Bedford Supervisor: No Shutdown Resolution Has Good Intentions but Oversteps Authority


Their presence alone was a protest — Bedford County residents turned out to support a no shutdown resolution at the Monday Board of Supervisors (BOS) meeting. The amount of people present exceeded the 25 person capacity from Governor Ralph Northam’s executive orders. However, BOS Chairman John Sharp told supporters that the resolution had never been on the agenda, and the BOS decided to not make a last minute change to that agenda. Nevertheless, Sharp said he supported the ideas behind the resolution.

“I understand you’re all patriots and you want to see us do something because you’re tired of Nanny Northam trying to shove stuff down our throat. I can assure you that this board stands with you right there,” Sharp said.

Sharp apologized to speakers who had been misled into thinking the resolution would be on the agenda. He expressed frustration that proponents hadn’t worked more closely with the BOS in advance of the meeting.

The no shutdown resolution calls for local law enforcement to resist state officers who try to enforce Northam’s COVID-19 executive orders, a move that is outside the BOS’ authority.

“We certainly believe that the governor is way outside his bounds on the First Amendment. We don’t live in a nanny state and it is not the role of government to protect us from ourselves,” Sharp said. “However, to demand this board to take an illegal action would make us no better than the governor.”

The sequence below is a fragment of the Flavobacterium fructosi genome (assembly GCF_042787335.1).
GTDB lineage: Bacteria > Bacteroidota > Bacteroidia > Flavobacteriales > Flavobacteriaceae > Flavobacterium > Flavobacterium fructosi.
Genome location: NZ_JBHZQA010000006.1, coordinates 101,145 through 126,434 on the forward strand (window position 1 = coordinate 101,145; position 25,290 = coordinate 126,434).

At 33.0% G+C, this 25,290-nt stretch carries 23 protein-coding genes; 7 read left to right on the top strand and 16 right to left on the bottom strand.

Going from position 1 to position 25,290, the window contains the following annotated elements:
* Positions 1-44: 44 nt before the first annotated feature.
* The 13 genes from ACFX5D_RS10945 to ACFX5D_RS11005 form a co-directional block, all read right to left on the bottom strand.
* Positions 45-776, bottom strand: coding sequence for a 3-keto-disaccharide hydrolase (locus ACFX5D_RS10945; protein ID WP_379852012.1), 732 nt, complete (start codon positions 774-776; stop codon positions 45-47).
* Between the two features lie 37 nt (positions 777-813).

Sharp noted that an earlier version of the resolution called for defunding law enforcement if they did not comply, a clause that had been corrected.

Nevertheless, Sharp said, “[The proposed resolution] has not been corrected enough to where it is palatable to me, or I think, the majority of this board.”

Sharp said, “I suggest you all enjoy Thanksgiving just like you would normally. I’m having friends over. I suggest you not wear your mask because I never wear mine.”

Sharp continued, “But I’m not going to be bullied into supporting a resolution where I would be the one breaking the law, because I wouldn’t have any moral authority to stand there criticizing the governor for overstepping his bounds if I then overstep mine.”

“We have a responsibility to be better than that,” Sharp said.

Nearby Appomattox County officials are considering a similar no shutdown resolution with the law enforcement clauses removed. Such a resolution would be largely symbolic, but would allow officials to signal their political stance to constituents without violating state law.

During the public comments, supporter Isaiah Knight highlighted the proliferation of symbolic Second Amendment Sanctuary resolutions across Virginia localities. He said that the resolutions lacked teeth, allowing those localities to become “hotbeds for illegal gun seizures.”

Knight said, “That is why it is vital [to] include a call upon the sheriff to arrest and detain anyone who attempts to infringe upon our rights.”

“Unless we start acting, the tyrant in Richmond is going to continue to commit treason,” Knight said. “Be courageous. Defend the Constitution. The time is now that we the people take back the power and restore Virginia to her rightful place as a bastion of liberty.”

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Eric Burk is a reporter at The Virginia Star and the Star News Digital Network.  Email tips to [email protected].






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